Children Have No Eyes (2000)

This was the last solo album I would make for two years. That might not sound like a big deal, but we’re talking about a time in my life when I finished a new album about as often as I washed my hair. There was a pretty significant break from meaningful solo adventures after this, as Papa Ghostface evolved into Guys with Dicks and that stuff kind of took over for a while.

The short version of the story goes something like this: in the summer of 2000 I found myself more inspired than I’d been in a long time, writing and recording songs for both this album and PAPER CHEST HAIR at the same time. I wrote enough songs to make each album a two or three-CD set, but never got around to recording some of my favourite things I’d written, and I kind of lost interest in this album before it was even finished. I started out thinking it was some of my best and most accessible work, and then decided it wasn’t that great after all — shades of what would happen a few years later with an album called OH YOU THIS.

I had the “accessible” part right. This music is pretty free of weirdness, and my working title was Almost Normal, which just about sums it up. I think I decided it was time to get a bit more approachable and let more craft sneak into things, recording some of the songs I was writing in the traditional sense instead of improvising everything while it was being recorded.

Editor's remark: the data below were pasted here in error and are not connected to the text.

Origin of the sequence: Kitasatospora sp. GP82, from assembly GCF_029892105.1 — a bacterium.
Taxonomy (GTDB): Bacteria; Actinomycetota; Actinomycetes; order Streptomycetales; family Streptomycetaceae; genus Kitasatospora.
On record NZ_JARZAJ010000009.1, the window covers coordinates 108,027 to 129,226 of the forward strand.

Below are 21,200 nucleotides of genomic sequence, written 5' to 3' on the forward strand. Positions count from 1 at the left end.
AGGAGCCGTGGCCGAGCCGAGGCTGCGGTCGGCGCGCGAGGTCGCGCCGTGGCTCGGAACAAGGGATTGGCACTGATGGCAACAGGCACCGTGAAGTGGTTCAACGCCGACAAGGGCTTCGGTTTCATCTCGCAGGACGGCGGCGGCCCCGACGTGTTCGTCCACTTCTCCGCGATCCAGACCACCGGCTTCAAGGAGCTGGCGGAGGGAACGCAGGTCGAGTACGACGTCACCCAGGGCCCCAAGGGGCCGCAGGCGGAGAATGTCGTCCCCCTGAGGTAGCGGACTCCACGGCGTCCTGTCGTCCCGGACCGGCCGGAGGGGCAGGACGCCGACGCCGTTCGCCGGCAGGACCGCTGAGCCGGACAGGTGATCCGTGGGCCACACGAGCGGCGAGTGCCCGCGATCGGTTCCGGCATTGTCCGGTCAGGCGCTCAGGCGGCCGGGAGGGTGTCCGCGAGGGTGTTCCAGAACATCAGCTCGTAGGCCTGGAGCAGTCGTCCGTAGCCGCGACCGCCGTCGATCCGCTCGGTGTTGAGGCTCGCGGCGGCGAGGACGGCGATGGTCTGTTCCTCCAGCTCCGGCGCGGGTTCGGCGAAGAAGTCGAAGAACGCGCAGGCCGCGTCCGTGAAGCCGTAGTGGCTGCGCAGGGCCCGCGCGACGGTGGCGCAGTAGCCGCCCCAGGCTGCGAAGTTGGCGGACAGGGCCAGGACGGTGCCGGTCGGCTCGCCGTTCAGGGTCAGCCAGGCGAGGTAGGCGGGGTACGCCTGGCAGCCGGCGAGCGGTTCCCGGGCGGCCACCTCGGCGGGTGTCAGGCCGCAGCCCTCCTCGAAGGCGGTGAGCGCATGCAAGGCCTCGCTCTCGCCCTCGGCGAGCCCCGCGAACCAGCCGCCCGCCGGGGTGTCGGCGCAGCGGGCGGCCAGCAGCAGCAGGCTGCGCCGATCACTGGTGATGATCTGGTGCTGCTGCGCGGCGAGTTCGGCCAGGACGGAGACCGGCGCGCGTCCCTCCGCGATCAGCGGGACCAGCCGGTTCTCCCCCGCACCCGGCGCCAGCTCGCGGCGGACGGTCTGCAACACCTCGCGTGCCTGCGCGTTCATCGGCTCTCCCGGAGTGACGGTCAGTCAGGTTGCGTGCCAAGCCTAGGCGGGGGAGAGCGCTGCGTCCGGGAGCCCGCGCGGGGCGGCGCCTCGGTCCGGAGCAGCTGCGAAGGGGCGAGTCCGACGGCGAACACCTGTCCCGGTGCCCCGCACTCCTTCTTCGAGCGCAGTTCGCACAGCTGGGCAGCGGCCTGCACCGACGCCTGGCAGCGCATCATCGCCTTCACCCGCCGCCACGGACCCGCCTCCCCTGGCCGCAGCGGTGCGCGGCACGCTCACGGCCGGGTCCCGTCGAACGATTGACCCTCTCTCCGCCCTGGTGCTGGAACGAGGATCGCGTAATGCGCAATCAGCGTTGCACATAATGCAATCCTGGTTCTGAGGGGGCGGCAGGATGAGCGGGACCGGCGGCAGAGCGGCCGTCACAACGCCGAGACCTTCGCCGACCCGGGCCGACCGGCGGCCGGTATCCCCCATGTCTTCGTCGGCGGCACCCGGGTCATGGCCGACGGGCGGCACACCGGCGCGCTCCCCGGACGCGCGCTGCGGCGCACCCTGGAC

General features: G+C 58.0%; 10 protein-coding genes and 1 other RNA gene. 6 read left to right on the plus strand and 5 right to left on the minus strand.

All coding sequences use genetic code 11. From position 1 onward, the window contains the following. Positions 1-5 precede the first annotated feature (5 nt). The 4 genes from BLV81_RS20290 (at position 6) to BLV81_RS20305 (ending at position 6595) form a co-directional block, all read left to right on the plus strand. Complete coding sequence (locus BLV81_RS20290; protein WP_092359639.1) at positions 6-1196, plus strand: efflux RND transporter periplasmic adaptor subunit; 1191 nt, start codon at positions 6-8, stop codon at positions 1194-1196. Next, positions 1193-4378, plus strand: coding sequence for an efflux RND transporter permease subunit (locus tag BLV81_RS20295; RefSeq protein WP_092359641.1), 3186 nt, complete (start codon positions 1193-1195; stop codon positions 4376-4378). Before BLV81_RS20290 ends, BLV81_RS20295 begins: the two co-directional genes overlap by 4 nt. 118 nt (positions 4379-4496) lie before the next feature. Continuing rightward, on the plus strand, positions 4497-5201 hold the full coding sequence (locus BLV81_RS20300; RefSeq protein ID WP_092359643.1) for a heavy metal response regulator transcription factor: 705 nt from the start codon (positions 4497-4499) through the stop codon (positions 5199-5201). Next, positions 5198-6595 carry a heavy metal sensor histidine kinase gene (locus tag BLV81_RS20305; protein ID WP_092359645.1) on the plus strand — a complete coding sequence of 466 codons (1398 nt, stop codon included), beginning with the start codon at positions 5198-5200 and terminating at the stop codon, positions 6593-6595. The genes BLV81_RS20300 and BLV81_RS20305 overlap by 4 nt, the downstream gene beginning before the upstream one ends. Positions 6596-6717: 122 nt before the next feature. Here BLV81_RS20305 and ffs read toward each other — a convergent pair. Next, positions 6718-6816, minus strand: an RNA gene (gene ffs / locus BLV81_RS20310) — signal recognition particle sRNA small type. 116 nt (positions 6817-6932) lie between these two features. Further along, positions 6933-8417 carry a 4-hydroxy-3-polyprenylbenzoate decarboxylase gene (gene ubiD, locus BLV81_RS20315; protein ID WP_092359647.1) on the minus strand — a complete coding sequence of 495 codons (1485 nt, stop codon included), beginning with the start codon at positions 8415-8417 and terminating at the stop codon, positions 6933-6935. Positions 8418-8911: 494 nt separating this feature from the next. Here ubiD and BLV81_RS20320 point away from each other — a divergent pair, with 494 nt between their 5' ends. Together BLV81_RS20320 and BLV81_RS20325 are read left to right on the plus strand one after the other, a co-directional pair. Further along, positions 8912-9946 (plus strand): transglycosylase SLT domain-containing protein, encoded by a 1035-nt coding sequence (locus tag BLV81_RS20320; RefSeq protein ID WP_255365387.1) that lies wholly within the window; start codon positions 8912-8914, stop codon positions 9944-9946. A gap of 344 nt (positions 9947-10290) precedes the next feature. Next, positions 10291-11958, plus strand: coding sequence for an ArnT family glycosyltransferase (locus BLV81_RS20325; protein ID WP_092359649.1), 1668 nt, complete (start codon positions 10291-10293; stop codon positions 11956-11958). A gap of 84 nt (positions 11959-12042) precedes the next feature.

I mean, I was sixteen years old. I was in the autumn of my career! It was time to try something new. In this case that meant songs with choruses, bridge sections, and no profanity or bizarre sexual references.

For something so free of strangeness, this CD is pretty weird to listen to today. It’s almost “adult contemporary” by my standards. Mine kicks things off on a bright-sounding acoustic note, though the lyrics aren’t exactly sunny. There was a part at the end of the song where I thanked the imaginary backup vocalists. I guess I thought it was a little too silly, so I cut it out. Though I wasn’t thinking of anything in particular when I wrote the song, I later realized it did a pretty nice job of encapsulating the closest thing to a romantic relationship I’d experienced up to that point.

And that’s the first and last time anything on the album comes within sniffing distance of autobiography.

When It Rains was written as a sad piano ballad. About half of the lyrics came to me while I was taking a bath. When it came time to record the song, I threw out the original music and grafted the lyrics to this uptempo electric guitar thing instead, which changed the feeling of the whole thing. It’s funny how happy you can make lines like, “Baby’s back / High on crack / She gave it all away for a little bit of pleasure,” sound just by playing major chords against them and singing with a bit of energy. I’ve always liked the way it turned out, in spite of some occasionally off-key singing.